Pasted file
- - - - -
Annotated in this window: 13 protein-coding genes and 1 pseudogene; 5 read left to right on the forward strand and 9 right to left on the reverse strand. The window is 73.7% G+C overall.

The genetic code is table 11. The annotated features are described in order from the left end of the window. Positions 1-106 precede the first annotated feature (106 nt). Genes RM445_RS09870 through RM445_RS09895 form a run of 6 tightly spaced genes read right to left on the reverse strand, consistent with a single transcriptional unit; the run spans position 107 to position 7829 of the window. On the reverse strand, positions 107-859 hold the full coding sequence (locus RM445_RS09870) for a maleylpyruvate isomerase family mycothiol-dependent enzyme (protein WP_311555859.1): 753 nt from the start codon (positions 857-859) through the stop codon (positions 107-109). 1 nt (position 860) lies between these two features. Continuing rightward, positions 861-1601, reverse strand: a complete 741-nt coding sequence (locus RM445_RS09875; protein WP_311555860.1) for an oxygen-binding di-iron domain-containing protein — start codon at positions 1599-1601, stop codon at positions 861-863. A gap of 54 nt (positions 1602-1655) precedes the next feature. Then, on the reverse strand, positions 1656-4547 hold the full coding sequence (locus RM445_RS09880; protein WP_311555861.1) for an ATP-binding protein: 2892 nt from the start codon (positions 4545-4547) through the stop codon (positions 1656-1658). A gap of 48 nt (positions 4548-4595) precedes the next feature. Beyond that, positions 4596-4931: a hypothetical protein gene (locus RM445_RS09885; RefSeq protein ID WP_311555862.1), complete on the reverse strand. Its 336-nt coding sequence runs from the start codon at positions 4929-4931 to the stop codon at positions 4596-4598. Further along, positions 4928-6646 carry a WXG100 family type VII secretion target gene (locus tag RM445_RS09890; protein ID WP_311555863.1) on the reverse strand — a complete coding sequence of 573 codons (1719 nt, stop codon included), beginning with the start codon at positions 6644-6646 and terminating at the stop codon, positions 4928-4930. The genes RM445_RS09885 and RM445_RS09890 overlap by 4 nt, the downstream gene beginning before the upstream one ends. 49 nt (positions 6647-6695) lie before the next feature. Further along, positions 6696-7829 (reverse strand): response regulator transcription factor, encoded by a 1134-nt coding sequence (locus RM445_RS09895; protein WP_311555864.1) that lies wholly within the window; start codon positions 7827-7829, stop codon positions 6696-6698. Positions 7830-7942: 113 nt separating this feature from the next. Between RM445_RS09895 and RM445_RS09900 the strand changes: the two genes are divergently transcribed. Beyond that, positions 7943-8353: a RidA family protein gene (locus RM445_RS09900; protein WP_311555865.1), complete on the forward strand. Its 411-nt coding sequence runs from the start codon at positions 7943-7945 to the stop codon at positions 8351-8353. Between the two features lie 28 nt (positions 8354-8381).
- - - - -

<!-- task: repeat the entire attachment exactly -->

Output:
Annotated in this window: 13 protein-coding genes and 1 pseudogene; 5 read left to right on the forward strand and 9 right to left on the reverse strand. The window is 73.7% G+C overall.

The genetic code is table 11. The annotated features are described in order from the left end of the window. Positions 1-106 precede the first annotated feature (106 nt). Genes RM445_RS09870 through RM445_RS09895 form a run of 6 tightly spaced genes read right to left on the reverse strand, consistent with a single transcriptional unit; the run spans position 107 to position 7829 of the window. On the reverse strand, positions 107-859 hold the full coding sequence (locus RM445_RS09870) for a maleylpyruvate isomerase family mycothiol-dependent enzyme (protein WP_311555859.1): 753 nt from the start codon (positions 857-859) through the stop codon (positions 107-109). 1 nt (position 860) lies between these two features. Continuing rightward, positions 861-1601, reverse strand: a complete 741-nt coding sequence (locus RM445_RS09875; protein WP_311555860.1) for an oxygen-binding di-iron domain-containing protein — start codon at positions 1599-1601, stop codon at positions 861-863. A gap of 54 nt (positions 1602-1655) precedes the next feature. Then, on the reverse strand, positions 1656-4547 hold the full coding sequence (locus RM445_RS09880; protein WP_311555861.1) for an ATP-binding protein: 2892 nt from the start codon (positions 4545-4547) through the stop codon (positions 1656-1658). A gap of 48 nt (positions 4548-4595) precedes the next feature. Beyond that, positions 4596-4931: a hypothetical protein gene (locus RM445_RS09885; RefSeq protein ID WP_311555862.1), complete on the reverse strand. Its 336-nt coding sequence runs from the start codon at positions 4929-4931 to the stop codon at positions 4596-4598. Further along, positions 4928-6646 carry a WXG100 family type VII secretion target gene (locus tag RM445_RS09890; protein ID WP_311555863.1) on the reverse strand — a complete coding sequence of 573 codons (1719 nt, stop codon included), beginning with the start codon at positions 6644-6646 and terminating at the stop codon, positions 4928-4930. The genes RM445_RS09885 and RM445_RS09890 overlap by 4 nt, the downstream gene beginning before the upstream one ends. 49 nt (positions 6647-6695) lie before the next feature. Further along, positions 6696-7829 (reverse strand): response regulator transcription factor, encoded by a 1134-nt coding sequence (locus RM445_RS09895; protein WP_311555864.1) that lies wholly within the window; start codon positions 7827-7829, stop codon positions 6696-6698. Positions 7830-7942: 113 nt separating this feature from the next. Between RM445_RS09895 and RM445_RS09900 the strand changes: the two genes are divergently transcribed. Beyond that, positions 7943-8353: a RidA family protein gene (locus RM445_RS09900; protein WP_311555865.1), complete on the forward strand. Its 411-nt coding sequence runs from the start codon at positions 7943-7945 to the stop codon at positions 8351-8353. Between the two features lie 28 nt (positions 8354-8381).